Jim sits at the kitchen table, going over police reports. He can’t sleep. Bullock calls to tell him that the forensics came in: the bomb was detonated by a phone call placed from a pay phone a few blocks away from the train station. Jim can’t sleep, so he goes to check out the phone, hanging on the wall of a cheap apartment building. Jim notices the apartment next to the phone has its door cracked open, and Jim can’t help but check it out. This is Pickney’s apartment, and he finds him battered to death in the living room. Barnes comes in, gun drawn, and is startled to see Jim. They both aim their guns at one another, but Jim relents and lowers his first. He claims he was here following a lead; he didn’t even know Pickney lived here. Barnes was there to follow up on a message Pickney left him about Jim. Jim swears it is a mistake, and Barnes hopes so. For now, he has to take Jim in.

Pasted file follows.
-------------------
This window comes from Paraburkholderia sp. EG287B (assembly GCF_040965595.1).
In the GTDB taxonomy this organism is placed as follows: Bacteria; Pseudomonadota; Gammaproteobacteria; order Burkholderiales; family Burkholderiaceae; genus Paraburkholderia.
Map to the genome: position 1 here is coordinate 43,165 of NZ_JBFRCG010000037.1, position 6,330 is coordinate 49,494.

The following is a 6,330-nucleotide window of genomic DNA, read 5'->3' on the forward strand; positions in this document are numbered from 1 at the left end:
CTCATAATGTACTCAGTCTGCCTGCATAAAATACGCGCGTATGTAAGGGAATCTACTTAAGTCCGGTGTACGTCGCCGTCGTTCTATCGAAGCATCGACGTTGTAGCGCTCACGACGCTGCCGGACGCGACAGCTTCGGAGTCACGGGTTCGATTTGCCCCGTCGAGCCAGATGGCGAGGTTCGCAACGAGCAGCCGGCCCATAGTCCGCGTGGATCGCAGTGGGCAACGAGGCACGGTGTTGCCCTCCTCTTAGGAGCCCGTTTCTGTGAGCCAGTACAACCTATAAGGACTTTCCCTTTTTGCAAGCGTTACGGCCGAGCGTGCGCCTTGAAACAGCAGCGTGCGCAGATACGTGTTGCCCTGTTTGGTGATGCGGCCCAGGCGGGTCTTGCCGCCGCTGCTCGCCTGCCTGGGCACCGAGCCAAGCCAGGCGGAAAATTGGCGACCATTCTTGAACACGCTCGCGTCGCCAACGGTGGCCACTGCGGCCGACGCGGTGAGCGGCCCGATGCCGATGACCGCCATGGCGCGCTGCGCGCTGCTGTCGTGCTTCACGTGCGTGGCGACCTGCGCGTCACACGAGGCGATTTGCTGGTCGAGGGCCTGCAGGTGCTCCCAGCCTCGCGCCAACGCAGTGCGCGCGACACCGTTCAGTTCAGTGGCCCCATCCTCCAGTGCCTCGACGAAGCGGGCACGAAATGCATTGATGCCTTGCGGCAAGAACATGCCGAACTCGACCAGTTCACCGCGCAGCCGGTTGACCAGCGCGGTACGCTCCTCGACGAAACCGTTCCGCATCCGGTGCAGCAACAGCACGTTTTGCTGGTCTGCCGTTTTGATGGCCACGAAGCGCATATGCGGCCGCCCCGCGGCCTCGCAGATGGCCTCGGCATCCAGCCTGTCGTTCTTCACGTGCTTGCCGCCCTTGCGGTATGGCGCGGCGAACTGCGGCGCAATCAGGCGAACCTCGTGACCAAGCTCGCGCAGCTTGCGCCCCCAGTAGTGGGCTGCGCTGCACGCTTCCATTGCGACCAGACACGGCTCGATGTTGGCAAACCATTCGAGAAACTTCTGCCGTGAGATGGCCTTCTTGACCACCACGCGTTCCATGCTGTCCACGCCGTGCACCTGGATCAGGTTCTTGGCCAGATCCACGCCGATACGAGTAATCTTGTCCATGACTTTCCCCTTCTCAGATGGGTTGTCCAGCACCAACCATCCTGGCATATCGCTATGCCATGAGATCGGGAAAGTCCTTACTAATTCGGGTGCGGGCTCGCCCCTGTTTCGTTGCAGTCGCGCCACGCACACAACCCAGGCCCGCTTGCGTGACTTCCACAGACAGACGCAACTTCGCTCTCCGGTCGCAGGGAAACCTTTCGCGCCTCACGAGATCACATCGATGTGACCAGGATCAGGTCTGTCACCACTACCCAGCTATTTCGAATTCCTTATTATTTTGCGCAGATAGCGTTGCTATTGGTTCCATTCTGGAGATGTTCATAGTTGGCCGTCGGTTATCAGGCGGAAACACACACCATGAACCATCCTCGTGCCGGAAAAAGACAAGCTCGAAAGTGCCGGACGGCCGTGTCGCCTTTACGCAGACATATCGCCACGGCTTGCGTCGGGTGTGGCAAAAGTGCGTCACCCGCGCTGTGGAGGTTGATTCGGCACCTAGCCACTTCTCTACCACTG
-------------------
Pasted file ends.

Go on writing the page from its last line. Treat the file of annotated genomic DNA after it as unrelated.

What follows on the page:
Barnes interrogates Jim. His fingerprints were on the crowbar. Barnes knew there was “something behind his eyes” after testifying about Galavan’s murder. Jim insists he was set up, but Barnes doesn’t believe him. “Look me in the eye, remind me you were a good cop once. At least tell me the truth!” It is at this point that Jim requests his union rep, and Barnes calls him a disgrace to the badge. He has officers transfer him to country, because he can’t stand to look at Jim. As he is being dragged away, Jim whispers to Bullock that the bomber, the whole thing, was a set-up to trap him.